Star Trek VI was a different situation. With VI I was culpable with my less than present attitude with which I approached the work. I really thought Star Trek VI was our last film. I was bitterly—and I use that word understanding the drama of it—I was bitterly disappointed because since it was going to be our last film, that there should be a curtain call for each of the supporting actors. We should each have some small moment that gave us some insight into who these characters were and would wrap up their stories. That was not forthcoming. It was treated like just another episode without that sense of finality.

Whether I was justified in feeling that way is really a matter of conjecture. As a consequence, I took that to work every day, and boo on me for feeling that way. My first responsibility was to be a professional and to be conducting myself in a manner that reflected that. I don’t think anyone was aware of how I felt. I didn’t throw tantrums, but I was unhappy. I was unhappy that myself and George [Takei], Nichelle [Nichols], and Jimmy [Doohan] didn’t have a little more to do. We were from the start, expository characters. When you belong to an operation like Star Trek that receives such high regard and the recognition extended beyond oceans, you want to feel you are making a contribution that is comparable and commensurate with that kind of popularity. Maybe it is just a little selfish on my part and egocentric and a little neurotic, but that is the way I felt.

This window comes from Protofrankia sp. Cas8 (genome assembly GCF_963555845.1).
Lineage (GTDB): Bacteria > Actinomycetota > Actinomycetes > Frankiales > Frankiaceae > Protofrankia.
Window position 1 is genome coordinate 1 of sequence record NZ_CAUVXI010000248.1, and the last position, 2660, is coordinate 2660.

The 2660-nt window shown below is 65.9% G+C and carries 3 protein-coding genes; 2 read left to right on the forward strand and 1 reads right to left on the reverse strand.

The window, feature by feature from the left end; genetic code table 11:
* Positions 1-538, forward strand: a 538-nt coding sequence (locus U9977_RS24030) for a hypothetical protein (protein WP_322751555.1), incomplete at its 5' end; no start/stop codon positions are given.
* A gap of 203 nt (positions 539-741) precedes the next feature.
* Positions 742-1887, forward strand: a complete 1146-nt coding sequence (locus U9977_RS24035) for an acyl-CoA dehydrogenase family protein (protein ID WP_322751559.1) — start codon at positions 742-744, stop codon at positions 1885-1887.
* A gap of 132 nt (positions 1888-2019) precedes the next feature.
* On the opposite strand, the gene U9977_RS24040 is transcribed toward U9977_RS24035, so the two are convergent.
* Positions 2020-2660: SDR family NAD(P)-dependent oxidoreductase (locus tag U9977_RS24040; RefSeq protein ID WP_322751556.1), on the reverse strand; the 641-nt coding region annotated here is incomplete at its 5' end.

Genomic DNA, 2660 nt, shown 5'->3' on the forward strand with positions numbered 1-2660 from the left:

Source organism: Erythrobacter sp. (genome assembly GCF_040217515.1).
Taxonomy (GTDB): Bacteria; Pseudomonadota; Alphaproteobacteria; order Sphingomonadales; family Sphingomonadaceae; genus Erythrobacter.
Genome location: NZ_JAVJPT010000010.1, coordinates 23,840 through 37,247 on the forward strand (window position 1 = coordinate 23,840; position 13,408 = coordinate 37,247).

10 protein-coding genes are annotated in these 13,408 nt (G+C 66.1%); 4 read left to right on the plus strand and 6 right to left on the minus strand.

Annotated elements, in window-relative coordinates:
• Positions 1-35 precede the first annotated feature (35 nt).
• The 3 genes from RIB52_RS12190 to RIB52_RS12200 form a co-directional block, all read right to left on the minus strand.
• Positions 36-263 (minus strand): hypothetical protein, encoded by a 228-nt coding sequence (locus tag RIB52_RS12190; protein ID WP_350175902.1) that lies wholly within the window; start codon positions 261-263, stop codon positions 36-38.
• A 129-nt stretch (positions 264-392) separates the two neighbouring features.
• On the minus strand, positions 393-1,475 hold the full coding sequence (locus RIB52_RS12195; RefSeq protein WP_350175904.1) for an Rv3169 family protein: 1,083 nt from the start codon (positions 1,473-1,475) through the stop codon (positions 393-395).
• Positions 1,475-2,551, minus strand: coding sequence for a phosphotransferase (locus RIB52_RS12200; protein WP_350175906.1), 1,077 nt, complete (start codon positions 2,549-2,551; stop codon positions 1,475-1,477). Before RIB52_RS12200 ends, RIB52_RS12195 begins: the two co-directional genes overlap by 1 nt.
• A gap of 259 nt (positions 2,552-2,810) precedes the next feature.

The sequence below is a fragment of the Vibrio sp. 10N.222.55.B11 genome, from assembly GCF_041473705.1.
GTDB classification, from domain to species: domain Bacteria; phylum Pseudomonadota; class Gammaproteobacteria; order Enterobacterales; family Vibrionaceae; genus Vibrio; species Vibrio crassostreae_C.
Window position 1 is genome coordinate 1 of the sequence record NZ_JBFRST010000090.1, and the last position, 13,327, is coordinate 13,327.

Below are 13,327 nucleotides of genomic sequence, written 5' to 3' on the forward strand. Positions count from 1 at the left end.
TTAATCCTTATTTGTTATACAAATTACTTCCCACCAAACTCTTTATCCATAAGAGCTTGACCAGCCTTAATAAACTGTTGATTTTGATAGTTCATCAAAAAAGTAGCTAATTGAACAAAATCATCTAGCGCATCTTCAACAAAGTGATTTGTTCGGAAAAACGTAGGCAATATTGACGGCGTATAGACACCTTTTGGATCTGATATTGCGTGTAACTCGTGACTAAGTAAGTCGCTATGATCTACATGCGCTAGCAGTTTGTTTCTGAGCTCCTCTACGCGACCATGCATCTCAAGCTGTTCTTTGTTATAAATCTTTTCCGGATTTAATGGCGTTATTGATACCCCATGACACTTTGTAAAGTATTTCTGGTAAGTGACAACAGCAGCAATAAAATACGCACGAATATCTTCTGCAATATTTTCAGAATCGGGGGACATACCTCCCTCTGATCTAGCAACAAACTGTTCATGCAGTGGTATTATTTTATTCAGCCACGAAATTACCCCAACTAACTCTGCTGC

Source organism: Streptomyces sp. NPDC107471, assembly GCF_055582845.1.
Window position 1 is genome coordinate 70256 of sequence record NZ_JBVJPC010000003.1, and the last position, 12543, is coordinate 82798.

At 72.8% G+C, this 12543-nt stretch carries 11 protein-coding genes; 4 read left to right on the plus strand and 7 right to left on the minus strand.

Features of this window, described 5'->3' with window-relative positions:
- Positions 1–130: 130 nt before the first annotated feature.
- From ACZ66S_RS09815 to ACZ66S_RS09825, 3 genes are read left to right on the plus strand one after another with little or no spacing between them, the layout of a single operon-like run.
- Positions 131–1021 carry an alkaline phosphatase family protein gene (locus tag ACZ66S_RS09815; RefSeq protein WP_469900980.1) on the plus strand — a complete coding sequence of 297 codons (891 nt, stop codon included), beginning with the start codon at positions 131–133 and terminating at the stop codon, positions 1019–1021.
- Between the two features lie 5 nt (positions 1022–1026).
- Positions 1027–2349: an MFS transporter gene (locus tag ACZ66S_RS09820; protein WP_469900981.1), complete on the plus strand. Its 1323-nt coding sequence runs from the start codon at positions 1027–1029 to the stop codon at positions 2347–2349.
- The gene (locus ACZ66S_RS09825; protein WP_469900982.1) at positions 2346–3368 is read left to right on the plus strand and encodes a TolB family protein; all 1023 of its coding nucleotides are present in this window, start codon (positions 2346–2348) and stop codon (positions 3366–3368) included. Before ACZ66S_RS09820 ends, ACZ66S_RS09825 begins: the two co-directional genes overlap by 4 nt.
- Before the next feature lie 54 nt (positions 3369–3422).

You were happy with how much you had to do in Star Trek II, but you were also involved early on, giving the script a review to make sure it fit with the show. Did you ever feel guilty that you didn’t point out that – contrary to the script – Khan never met Chekov on the show? 

That’s a great question because the fact of the matter of fact is in the script for Star Trek II when Spock dies, I called up the new producer Harve Bennett and he didn’t even want to talk to me because I was an actor and I was calling about acting problems. But I explained to him—because I got an advance copy of the script—that there was a fault in the story structure that had to be addressed. I said you cannot have Mr. Spock die in the second act. Along with Captain Kirk and the Enterprise, these three elements are quintessential to Star Trek. They are synonymous with what Star Trek is and you cannot eliminate one of those and not have it be the dramatic ending of the story. And to my utter surprise and bewilderment, nobody had mentioned that to him.

So, he was impressed enough to have me do a “Trekkie run” on the rest of the script and tell him what other missteps there were from what we had established on the Star Trek series. And one of the things I recognized right off the bat was that Chekov had never met Khan because I had not been in the first season of the show when he made his appearance. So, as industrious as I was and as committed as I was to pointing out Spock can’t die in the second act, I was determined not to mention that Chekov didn’t meet Khan as described in the script. I didn’t want the possibility that they would say, “Oh, in that case, we will give the part to Sulu.” [laughs] Yeah, I was aware of it. Never, never did I feel guilty about it. I was prepared to suffer the hostility of fandom over this inconsistency.

Walter Koenig as Chekov in Star Trek II: The Wrath of Khan

You are one of the very few Star Trek actors with a Star Trek writing credit – for the “Infinite Vulcan” – during your time with Trek, were you pitching story ideas?